Lisa Pegher: Marching to the Beat of Her Own Drum

Percussionist and software engineer Lisa Pegher recalls her first time picking up a pair of drumsticks at her rural public school to playing on some of the world’s biggest stages.

| 15 May 2024 | 02:42

Lisa Pegher credits her early path to a career in music to “divine intervention.”

“Because I really do believe there’s no other real explanation for it because I grew up in a very remote area, not really exposed to a lot of things. I also didn’t grow up with a ton of means,” she said.

Pegher, who now lives in FiDi, was raised in the suburbs of Pittsburgh, Pennsylvania, in a non-musical family. When she was 7, her music teacher noticed her innate talent, but the family didn’t have the money for drums lessons, so he offered to pay for her first drum set and a year of instruction.

“As soon as I got that drum, I was the happiest kid. It was bigger than me at the time and came in this huge plastic case, but I would take it on the bus with me,” she recalled. “We lived out in the country so I would have to walk pretty far with the drum, and I have a scar on my knee from it.”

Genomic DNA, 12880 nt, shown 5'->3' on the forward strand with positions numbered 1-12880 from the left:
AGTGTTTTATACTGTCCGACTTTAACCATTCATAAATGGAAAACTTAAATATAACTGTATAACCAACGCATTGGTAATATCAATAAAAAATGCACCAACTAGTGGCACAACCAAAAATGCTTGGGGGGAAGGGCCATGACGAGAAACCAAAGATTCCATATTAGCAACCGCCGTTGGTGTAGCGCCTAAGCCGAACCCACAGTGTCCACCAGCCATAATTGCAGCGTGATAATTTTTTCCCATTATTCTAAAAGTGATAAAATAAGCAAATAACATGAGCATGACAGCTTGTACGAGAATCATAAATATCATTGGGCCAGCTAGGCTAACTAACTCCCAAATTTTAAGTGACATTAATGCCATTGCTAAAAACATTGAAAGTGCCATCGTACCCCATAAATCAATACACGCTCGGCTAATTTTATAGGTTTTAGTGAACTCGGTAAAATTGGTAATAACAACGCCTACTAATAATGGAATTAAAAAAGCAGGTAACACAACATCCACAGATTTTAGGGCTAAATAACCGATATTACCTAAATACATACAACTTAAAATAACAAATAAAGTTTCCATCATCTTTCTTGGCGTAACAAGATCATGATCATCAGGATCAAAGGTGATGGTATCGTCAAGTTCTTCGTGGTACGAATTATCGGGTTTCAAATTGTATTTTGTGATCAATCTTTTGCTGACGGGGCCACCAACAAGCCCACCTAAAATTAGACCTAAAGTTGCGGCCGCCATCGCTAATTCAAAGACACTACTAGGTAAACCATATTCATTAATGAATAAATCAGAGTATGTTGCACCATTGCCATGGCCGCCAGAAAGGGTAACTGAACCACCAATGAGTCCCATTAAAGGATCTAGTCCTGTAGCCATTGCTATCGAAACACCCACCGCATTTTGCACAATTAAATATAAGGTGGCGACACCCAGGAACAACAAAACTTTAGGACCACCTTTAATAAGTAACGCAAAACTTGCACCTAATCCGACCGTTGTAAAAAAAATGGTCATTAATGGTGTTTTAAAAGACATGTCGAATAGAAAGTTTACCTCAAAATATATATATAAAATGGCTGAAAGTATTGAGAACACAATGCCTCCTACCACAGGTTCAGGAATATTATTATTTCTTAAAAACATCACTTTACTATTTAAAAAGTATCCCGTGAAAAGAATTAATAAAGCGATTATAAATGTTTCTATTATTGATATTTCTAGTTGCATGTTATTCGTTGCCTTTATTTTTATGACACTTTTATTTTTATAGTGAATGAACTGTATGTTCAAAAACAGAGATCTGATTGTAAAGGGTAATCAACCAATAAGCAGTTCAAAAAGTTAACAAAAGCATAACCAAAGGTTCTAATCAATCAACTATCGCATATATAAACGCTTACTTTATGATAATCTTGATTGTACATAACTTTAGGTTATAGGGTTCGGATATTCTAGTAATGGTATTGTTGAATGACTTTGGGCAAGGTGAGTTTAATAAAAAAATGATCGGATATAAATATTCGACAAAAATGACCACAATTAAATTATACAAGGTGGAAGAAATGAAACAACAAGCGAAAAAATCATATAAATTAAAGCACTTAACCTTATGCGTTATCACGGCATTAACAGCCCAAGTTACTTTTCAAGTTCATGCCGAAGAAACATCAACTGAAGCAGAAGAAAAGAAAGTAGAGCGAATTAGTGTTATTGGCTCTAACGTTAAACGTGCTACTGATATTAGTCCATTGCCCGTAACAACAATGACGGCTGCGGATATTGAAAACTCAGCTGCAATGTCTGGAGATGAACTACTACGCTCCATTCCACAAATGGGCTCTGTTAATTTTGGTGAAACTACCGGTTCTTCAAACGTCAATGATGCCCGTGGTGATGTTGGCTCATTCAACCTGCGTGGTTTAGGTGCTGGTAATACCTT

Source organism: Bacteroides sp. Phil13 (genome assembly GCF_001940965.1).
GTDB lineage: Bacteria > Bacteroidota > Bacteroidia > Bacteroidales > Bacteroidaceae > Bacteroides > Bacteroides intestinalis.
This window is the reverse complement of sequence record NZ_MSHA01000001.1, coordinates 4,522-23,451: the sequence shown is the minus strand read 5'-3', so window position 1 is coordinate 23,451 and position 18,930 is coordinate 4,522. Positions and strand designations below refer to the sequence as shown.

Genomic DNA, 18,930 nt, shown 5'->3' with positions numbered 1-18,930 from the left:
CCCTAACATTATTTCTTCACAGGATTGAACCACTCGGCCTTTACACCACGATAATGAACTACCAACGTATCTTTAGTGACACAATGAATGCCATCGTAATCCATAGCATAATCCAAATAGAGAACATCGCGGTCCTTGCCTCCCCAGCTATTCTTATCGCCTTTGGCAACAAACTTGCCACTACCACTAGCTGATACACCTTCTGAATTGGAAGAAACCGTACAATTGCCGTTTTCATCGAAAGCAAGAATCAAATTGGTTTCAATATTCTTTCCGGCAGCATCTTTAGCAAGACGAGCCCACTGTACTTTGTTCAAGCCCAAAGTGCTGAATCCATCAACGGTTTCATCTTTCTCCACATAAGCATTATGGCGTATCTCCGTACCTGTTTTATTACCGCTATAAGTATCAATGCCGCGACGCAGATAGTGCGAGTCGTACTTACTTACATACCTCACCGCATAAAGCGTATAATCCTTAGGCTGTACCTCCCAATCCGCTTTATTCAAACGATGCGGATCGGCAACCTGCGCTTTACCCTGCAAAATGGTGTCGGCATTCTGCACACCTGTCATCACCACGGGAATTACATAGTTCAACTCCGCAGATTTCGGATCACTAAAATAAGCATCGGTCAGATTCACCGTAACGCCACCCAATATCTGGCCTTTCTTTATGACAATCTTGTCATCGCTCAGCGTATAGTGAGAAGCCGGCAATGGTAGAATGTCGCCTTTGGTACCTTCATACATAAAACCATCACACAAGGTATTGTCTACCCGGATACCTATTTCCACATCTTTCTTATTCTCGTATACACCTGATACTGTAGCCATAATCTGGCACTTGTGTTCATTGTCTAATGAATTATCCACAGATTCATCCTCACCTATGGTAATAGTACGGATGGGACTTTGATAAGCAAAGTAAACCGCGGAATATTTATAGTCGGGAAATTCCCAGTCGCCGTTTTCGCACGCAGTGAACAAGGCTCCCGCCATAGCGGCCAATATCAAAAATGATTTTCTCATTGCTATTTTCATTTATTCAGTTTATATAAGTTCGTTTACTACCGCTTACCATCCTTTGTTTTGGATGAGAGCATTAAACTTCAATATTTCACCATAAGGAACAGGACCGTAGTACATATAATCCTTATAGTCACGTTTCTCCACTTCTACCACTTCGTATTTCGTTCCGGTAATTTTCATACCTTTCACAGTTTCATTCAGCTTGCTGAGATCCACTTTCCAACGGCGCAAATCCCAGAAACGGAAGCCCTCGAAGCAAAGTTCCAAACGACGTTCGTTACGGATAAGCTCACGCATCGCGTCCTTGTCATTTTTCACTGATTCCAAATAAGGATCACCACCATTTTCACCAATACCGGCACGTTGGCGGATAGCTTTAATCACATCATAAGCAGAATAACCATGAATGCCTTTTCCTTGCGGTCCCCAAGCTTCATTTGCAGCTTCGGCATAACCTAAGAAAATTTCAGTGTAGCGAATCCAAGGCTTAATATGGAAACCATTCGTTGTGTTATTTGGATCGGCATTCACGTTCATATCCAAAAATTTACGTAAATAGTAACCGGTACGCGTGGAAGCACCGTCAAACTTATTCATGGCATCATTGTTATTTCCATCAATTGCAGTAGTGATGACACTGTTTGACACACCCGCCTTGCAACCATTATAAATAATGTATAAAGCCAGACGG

The then-aspiring solo percussionist, who was the first in her family to earn a college degree, had to forge her own path in the industry, and was able to earn a merit scholarship for a full waiver of tuition for her undergraduate degree in music performance.

“I knew as a kid that I’d have to pay for my own way through college if I wanted to go,” she said. “I thought if I practiced hard enough, there was a chance I could become a famous drummer and my parents would never have to worry again.”

Once in college, she used the prize money she won from a music competition to buy another essential percussion instrument, her first marimba. In her junior year, she won her school’s concerto competition, which led her to start performing with different orchestras around the world for a decade before landing in New York City.

Pegher did the opposite of what most musicians do, and honed her craft first, before coming to play in the Big Apple. “In New York, it’s all about connections and running into the right person at the right time. For me, I was just trying to get to New York,” she said.